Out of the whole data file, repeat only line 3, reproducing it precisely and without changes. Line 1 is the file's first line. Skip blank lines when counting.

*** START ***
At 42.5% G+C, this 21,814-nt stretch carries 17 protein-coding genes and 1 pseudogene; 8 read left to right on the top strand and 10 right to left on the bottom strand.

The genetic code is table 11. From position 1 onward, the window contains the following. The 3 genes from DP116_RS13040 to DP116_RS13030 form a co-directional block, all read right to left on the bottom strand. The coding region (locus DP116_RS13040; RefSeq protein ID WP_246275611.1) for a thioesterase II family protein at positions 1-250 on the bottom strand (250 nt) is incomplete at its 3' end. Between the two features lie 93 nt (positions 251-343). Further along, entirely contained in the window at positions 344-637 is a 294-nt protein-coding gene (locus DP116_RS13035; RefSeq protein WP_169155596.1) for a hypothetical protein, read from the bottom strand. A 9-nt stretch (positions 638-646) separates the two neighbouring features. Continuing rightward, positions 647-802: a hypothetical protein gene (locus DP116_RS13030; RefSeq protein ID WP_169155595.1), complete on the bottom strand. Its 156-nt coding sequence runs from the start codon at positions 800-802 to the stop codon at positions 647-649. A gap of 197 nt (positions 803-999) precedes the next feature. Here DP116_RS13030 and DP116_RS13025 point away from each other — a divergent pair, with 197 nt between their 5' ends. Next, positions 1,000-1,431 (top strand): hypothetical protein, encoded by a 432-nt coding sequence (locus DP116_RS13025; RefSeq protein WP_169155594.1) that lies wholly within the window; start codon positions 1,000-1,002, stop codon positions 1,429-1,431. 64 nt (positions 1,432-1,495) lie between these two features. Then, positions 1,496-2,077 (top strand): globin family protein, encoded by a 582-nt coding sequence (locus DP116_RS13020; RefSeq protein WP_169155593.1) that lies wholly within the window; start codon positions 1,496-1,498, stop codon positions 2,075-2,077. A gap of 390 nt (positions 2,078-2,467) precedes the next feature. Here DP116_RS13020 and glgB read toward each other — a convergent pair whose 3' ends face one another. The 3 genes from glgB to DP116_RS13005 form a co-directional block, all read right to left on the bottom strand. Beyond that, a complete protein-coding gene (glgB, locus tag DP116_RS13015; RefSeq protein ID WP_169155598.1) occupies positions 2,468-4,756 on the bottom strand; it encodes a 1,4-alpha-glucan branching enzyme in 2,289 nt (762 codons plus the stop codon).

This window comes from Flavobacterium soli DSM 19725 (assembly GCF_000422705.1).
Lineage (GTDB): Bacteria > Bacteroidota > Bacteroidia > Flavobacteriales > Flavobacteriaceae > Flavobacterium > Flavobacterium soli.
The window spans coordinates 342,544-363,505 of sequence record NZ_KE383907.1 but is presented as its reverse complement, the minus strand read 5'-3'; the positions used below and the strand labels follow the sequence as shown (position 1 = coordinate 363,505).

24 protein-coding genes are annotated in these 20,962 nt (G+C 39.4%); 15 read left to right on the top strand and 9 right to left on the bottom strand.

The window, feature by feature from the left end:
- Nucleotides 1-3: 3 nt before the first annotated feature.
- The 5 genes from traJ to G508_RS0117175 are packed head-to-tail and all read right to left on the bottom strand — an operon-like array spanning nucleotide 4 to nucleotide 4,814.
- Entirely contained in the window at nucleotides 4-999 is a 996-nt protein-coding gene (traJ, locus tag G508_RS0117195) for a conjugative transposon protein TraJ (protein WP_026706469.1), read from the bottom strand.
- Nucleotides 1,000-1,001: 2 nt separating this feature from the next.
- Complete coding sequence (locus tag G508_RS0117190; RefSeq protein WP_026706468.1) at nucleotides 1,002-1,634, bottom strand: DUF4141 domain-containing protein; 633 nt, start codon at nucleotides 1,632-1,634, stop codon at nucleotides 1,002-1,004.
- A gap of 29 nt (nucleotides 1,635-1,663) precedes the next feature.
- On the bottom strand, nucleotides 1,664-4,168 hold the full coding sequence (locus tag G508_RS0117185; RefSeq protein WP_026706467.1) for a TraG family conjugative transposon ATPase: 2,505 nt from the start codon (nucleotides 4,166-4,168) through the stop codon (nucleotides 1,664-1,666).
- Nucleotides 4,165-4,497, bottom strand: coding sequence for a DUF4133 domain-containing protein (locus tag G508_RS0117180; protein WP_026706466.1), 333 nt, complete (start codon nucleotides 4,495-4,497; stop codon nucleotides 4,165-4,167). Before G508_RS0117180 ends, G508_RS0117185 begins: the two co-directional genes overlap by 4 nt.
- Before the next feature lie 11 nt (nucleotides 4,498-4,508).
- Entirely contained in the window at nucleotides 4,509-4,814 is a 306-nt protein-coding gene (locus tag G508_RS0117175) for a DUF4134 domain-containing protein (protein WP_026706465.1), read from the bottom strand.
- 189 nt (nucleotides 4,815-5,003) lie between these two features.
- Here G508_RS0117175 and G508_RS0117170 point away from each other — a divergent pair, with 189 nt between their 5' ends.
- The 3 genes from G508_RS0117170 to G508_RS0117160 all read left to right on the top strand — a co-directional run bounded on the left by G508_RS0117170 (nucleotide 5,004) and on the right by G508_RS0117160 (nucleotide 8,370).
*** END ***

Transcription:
This window comes from Flavobacterium soli DSM 19725 (assembly GCF_000422705.1).